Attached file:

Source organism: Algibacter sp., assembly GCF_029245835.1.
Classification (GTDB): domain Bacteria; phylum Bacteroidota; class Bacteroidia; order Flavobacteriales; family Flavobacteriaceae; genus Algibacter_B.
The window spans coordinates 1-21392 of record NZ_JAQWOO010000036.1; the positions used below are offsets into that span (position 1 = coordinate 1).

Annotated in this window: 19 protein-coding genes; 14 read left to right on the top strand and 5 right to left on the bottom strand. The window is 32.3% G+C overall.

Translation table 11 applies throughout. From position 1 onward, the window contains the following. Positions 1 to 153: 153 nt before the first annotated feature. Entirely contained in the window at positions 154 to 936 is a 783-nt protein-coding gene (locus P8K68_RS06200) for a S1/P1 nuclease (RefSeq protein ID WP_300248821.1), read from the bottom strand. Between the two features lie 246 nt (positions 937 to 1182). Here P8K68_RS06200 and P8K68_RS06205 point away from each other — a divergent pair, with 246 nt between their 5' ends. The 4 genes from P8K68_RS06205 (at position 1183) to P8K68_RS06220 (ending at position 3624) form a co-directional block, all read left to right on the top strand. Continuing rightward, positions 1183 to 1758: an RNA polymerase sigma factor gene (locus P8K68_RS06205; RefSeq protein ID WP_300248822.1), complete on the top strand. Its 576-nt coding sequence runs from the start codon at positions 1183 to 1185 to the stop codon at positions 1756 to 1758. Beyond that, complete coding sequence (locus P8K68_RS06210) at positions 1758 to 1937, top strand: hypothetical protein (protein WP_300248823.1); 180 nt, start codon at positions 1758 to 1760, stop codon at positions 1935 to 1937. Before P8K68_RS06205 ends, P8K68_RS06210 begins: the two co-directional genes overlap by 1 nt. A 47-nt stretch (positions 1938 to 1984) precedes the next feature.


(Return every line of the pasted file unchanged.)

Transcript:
Source organism: Algibacter sp., assembly GCF_029245835.1.
Classification (GTDB): domain Bacteria; phylum Bacteroidota; class Bacteroidia; order Flavobacteriales; family Flavobacteriaceae; genus Algibacter_B.
The window spans coordinates 1-21392 of record NZ_JAQWOO010000036.1; the positions used below are offsets into that span (position 1 = coordinate 1).

Annotated in this window: 19 protein-coding genes; 14 read left to right on the top strand and 5 right to left on the bottom strand. The window is 32.3% G+C overall.

Translation table 11 applies throughout. From position 1 onward, the window contains the following. Positions 1 to 153: 153 nt before the first annotated feature. Entirely contained in the window at positions 154 to 936 is a 783-nt protein-coding gene (locus P8K68_RS06200) for a S1/P1 nuclease (RefSeq protein ID WP_300248821.1), read from the bottom strand. Between the two features lie 246 nt (positions 937 to 1182). Here P8K68_RS06200 and P8K68_RS06205 point away from each other — a divergent pair, with 246 nt between their 5' ends. The 4 genes from P8K68_RS06205 (at position 1183) to P8K68_RS06220 (ending at position 3624) form a co-directional block, all read left to right on the top strand. Continuing rightward, positions 1183 to 1758: an RNA polymerase sigma factor gene (locus P8K68_RS06205; RefSeq protein ID WP_300248822.1), complete on the top strand. Its 576-nt coding sequence runs from the start codon at positions 1183 to 1185 to the stop codon at positions 1756 to 1758. Beyond that, complete coding sequence (locus P8K68_RS06210) at positions 1758 to 1937, top strand: hypothetical protein (protein WP_300248823.1); 180 nt, start codon at positions 1758 to 1760, stop codon at positions 1935 to 1937. Before P8K68_RS06205 ends, P8K68_RS06210 begins: the two co-directional genes overlap by 1 nt. A 47-nt stretch (positions 1938 to 1984) precedes the next feature.